Almost, Texas, sprawls very near the New Mexico line in the dusty Panhandle
region. This book concludes Marilyn Tracy's three book series on the town's Leary
family. After this series, you could move right in and know almost everyone
there. Almost a Family (SIM #815) chronicles the lives of Taylor Leary and her triplets after her husband was killed, and Almost Perfect (SIM #766) introduces
Carolyn Leary, the widow of Taylor's brother. Missing from Almost for sixteen years has been Taylor's sister, Allison.
Allison fled Almost after a stupid misunderstanding with Dr. Charles Jamison, the town vet with whom she had been madly in love. Immediately after their spat he married and fathered a son well within nine months. Even after Chas's wife died in an accident Allison did not return to Almost.
The book opens as Allison is making her way west from New York to attend Taylor's wedding. Allison is an award winning TV reporter, well known and recognized throughout the country. But her fairy tale life is not what it seems.
Before your eyes you watch as Allison experiences personality dissociation and slips into fugue states, with odd spots of memory suppression. This happens intermittently with no apparent cause. Her New York doctors attribute this to the lingering effects of a concussion sustained in an auto accident over the Christmas holidays.
Allison is barely hanging on to her sanity and reaches out to the stable people
in her life. Although now almost a stranger to them, she is gratified by their support. Chas seems to understand her the best, and Marilyn Tracy does an excellent job of describing how he rebuilds their relationship slowly with the help of his son, Billy.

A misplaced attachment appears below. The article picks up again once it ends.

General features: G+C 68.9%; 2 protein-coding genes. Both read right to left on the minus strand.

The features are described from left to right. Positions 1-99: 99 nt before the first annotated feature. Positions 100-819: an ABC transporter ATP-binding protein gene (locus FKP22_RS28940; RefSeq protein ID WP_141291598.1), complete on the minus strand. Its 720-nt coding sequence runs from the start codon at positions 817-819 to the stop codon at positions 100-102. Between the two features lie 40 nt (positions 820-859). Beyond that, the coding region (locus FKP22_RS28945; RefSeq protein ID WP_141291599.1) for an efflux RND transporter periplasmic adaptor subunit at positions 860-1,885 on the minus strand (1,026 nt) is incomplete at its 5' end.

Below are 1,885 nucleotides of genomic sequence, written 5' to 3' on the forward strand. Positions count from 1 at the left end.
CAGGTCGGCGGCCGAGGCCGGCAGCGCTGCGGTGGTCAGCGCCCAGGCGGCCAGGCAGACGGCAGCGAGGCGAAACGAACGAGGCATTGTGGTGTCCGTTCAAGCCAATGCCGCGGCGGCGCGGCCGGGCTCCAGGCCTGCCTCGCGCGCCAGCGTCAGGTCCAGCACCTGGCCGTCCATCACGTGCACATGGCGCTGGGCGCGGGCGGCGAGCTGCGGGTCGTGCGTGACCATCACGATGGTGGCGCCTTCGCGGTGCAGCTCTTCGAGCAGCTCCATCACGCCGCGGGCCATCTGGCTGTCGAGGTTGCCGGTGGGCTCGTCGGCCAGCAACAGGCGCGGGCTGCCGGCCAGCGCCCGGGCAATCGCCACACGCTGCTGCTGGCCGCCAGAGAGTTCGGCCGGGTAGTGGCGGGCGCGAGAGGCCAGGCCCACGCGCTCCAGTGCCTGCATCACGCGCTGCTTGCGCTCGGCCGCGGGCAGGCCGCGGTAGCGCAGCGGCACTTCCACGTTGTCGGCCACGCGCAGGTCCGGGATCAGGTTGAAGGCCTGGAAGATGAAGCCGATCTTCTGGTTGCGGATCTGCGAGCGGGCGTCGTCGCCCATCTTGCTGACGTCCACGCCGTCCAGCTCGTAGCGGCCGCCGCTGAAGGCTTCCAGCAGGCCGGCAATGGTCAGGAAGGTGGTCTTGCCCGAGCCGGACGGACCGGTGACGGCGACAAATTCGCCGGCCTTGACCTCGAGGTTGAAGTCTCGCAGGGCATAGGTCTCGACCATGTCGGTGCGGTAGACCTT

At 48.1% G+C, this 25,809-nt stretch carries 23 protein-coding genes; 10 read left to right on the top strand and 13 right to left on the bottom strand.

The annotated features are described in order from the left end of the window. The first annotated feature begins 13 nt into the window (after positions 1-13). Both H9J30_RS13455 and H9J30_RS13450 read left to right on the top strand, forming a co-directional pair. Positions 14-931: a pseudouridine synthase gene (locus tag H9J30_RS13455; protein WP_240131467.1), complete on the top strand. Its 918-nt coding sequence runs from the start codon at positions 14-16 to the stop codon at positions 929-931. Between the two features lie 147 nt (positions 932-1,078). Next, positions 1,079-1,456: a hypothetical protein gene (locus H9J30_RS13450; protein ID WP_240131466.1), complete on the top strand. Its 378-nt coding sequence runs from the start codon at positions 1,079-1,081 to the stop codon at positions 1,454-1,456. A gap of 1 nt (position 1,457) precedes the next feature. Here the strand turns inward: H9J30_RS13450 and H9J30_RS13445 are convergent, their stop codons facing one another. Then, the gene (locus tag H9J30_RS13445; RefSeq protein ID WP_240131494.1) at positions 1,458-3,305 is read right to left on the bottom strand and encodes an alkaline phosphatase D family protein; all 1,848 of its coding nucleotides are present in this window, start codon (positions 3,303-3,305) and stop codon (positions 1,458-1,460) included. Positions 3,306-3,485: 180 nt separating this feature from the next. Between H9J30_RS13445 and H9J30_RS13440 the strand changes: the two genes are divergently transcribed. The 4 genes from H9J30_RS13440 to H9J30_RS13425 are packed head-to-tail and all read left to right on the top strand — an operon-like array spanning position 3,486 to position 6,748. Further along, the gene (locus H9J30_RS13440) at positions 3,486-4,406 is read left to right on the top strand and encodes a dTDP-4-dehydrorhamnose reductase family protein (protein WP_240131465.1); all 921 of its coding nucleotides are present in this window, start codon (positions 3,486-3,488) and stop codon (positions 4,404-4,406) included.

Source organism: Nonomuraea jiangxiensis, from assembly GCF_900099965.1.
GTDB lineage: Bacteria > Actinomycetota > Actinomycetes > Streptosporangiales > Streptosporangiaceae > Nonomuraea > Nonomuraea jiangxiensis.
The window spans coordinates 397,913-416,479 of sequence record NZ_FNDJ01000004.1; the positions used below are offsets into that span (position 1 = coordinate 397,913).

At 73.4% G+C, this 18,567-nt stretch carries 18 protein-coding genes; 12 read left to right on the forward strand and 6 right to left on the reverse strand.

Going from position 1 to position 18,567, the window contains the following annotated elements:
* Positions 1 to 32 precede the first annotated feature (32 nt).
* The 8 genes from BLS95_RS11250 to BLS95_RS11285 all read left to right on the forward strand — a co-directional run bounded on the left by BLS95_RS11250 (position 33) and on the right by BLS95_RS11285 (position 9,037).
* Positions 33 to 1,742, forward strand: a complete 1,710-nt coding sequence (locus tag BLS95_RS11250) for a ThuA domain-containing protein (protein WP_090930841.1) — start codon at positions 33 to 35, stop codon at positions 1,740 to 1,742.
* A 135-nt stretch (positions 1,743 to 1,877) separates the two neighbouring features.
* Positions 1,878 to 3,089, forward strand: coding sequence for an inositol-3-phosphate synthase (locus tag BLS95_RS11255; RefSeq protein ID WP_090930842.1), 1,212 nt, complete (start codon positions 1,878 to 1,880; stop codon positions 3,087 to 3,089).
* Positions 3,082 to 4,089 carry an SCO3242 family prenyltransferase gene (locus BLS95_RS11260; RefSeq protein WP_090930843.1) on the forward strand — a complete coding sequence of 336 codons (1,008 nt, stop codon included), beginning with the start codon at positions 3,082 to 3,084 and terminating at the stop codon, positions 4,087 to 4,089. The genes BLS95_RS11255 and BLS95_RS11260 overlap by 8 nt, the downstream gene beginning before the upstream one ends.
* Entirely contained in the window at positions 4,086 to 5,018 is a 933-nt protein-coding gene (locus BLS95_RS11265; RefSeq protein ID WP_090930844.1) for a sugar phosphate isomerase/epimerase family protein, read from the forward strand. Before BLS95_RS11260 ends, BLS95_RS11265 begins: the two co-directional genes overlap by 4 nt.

While Allison struggles with the fear that she is losing her mind, someone is stalking her.
At this point this book has everything; incredible tension, graphic depiction of a tortured mind, the rekindling of a romance whose initial failure that kept Allison single at 33, and other interesting sub-plots.
But Alice and I fell down the rabbit hole together into Wonderland when the
author on page 145 sets in motion the simple panacea for all Allison's troubles.
It is February, and Chas suddenly realizes that Allison spent Christmas Day in the hospital, alone in New York.
He immediately rushes her to his home, throws open the closets, and what to
my wondering eyes should appear… an artificial tree and bright shiny
decorations. They trim the tree, dance to old records, eat Christmas treats
and talk and…From here on out, and very quickly I might add, Chas resolves
I understand that this is fiction, that the author has poetic license
if you will, however, it just didn't ring true to me that the degree of
mental dissociation I read about in the beginning of the book was as easily
dealt with as it was here.
Maybe it wasn't possible for the author in the final 100 pages to find a way to logically resolve the problems she created in the first 150 pages. However, I can enthusiastically recommend the other two books in this series.